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Malaysia

The Force of Ideas: Global Knowledge and Research Hub in Malaysia turns three

Merza Hasan's picture

 

Our longstanding partnership with Malaysia: Former President of the World Bank, Robert S. Mcnamara with former Prime Minister of Malaysia, Tun Abdul Razak during a visit to Kuala Lumpur in 1971. (Photo Credits: World Bank Archives)



Nearly 75 years ago in Bretton Woods, New Hampshire, a group of nations met to discuss the establishment of a global system of cooperation for supporting the economic recovery of countries affected by the Second World War.  The outcome of these deliberations resulted in the creation of the International Bank for Reconstruction and Development (IBRD) and the International Monetary Fund; and an immediate post-war focus on financing the reconstruction of war-torn countries, particularly in Europe. The first few loans issued by the IBRD were to France, the Netherlands and Denmark.

Can Islamic social finance be the key to end poverty and hunger?

Ahmad Hafiz Abdul Aziz's picture
As the world works toward achieving the Sustainable Development Goals, Islamic social finance provides new options to help mobilize these efforts, in particularly to end poverty and hunger. (Photo: bigstock/Distinctive Images)


In 2015, countries around the world adopted a set of goals to end poverty, protect the planet, and ensure prosperity for all as part of a new sustainable development agenda. Formulated on the principle that no one gets left behind, the Sustainable Development Goals (SDGs) has defined the world’s priorities and aspirations for 2030.
 
But to mobilize these efforts, we need to effectively uplift groups at the bottom where poverty plays a main obstacle. Although poverty levels have fallen dramatically since 2000, there are still 783 million people living below the international poverty line of $1.90 a day. We may need more creative and effective solutions to end poverty. In the recent 4th Annual Symposium on Islamic Finance in Kuala Lumpur, we discussed how Islamic social finance might just be the key to alleviating poverty and hunger.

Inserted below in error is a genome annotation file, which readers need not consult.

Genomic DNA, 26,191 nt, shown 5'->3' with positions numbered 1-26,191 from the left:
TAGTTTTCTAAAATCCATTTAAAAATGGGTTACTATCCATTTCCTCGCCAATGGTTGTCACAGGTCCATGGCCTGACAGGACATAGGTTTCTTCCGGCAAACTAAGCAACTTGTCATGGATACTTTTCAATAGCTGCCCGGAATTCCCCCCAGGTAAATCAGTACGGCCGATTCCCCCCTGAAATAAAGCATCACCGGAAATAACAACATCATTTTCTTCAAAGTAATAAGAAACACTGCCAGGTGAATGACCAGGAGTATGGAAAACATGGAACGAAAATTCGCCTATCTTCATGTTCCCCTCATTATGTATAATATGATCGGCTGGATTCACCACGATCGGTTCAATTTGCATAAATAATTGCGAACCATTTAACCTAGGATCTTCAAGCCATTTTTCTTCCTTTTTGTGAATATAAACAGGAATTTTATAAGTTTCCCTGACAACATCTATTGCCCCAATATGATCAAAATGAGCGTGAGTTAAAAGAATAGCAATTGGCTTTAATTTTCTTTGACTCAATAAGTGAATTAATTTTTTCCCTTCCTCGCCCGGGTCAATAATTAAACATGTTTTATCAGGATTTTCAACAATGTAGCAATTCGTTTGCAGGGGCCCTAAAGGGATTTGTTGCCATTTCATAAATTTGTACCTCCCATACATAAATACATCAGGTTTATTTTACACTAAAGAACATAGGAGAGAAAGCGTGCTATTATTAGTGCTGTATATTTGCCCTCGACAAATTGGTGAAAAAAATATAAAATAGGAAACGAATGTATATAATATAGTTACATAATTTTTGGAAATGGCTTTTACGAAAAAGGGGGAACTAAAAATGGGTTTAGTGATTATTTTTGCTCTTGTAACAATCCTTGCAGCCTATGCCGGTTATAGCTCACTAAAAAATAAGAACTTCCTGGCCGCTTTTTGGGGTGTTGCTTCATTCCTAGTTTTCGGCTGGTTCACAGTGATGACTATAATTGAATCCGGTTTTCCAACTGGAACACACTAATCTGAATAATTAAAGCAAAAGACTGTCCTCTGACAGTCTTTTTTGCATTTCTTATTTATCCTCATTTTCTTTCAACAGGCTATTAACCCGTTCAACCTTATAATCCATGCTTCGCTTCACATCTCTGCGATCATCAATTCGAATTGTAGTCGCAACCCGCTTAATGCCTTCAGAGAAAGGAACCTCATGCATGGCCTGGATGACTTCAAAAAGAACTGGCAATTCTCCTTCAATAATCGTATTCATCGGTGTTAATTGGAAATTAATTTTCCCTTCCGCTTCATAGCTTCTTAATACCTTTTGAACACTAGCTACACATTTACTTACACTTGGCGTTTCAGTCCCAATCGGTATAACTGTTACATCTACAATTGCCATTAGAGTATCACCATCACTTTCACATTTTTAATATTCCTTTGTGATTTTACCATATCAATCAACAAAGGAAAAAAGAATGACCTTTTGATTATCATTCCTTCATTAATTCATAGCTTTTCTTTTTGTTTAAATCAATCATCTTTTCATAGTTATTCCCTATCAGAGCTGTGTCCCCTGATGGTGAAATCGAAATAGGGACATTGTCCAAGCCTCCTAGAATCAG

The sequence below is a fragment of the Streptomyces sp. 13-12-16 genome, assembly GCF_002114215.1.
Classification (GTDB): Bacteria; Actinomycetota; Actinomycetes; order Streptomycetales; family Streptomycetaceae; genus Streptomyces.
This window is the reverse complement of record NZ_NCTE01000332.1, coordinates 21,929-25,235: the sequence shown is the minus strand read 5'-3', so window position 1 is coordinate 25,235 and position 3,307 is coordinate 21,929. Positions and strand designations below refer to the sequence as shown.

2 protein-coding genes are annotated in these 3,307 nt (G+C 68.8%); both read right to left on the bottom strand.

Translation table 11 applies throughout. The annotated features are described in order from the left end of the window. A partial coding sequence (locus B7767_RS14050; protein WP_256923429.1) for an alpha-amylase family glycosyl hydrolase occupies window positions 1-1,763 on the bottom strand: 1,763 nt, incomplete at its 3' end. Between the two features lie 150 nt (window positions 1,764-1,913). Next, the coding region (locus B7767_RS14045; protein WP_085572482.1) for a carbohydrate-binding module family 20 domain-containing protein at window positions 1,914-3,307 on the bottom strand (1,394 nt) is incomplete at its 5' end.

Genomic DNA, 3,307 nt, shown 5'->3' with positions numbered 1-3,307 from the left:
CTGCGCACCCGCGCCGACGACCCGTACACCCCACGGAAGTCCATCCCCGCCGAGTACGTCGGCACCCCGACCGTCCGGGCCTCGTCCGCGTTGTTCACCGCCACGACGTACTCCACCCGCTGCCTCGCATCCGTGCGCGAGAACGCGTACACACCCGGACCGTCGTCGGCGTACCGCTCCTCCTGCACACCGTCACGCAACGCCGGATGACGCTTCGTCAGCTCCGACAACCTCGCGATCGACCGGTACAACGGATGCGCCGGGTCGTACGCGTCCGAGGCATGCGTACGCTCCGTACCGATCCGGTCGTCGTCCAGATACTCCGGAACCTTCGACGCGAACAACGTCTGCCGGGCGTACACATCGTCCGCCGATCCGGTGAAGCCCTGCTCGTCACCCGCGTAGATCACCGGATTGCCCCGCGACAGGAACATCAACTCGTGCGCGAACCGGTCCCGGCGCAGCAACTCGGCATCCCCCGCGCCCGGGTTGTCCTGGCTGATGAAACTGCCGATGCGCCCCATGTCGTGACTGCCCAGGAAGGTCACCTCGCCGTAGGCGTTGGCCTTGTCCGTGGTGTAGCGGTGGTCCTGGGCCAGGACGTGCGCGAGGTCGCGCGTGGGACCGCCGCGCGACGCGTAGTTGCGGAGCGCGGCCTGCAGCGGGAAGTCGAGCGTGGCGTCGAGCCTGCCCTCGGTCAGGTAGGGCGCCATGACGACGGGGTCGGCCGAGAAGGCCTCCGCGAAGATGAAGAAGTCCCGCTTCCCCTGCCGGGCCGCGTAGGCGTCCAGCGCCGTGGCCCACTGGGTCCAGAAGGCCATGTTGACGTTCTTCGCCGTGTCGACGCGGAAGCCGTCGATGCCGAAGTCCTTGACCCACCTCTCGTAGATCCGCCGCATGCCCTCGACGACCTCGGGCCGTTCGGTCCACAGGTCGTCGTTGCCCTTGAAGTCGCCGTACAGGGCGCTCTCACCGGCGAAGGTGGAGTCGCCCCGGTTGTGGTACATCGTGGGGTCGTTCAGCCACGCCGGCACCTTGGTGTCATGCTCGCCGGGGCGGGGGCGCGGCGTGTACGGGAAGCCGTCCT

How can Malaysia realize the potential of its human capital?

Richard Record's picture
To boost productivity and go the next mile in its development path, Malaysia must improve its human capital through better learning and nutritional outcomes and social protection programs. (Photo: Samuel Goh/World Bank)


Anyone who visits Malaysia will quickly come to realize that Malaysians are blessed with enormous talent, ranging from the myriad of entrepreneurs creating new businesses online to those active in the creative industries including music, culture and sports. But there is also still a widespread sense that Malaysia is not making the most of its human capital, with concerns that despite large investments in education and health, the returns are not as high as they should be, and that a large share of Malaysians are still being left behind.

Women at work in East Asia Pacific: Solid progress but a long road ahead

Victoria Kwakwa's picture



East Asia Pacific’s (EAP) strong economic performance over the past few decades has significantly benefited and empowered women in the region, bringing better health and education and greater access to economic opportunities. To celebrate International Women’s Day, we are featuring 12 women in the region who embody the advancements women have made in EAP, despite the many barriers that remain for them at work.

Surpassing all other developing regions, EAP’s female-to-male enrollment ratio for tertiary education is currently 1.2, with the ratio of secondary education access nearly equal for girls and boys. But in the workplace, the share of women working in EAP is at 62% versus 78.9% for men, a gap that has not narrowed over the past four years.

Improving public sector performance through innovation and inter-agency coordination

Bernard Myers's picture
Outside the Prime Minister’s Department in Putrajaya, the federal administrative capital of Malaysia. Malaysia sits at an important juncture in development history and the country’s experience is key in generating insights to improving public sector performance. (Photo: Samuel Goh/World Bank)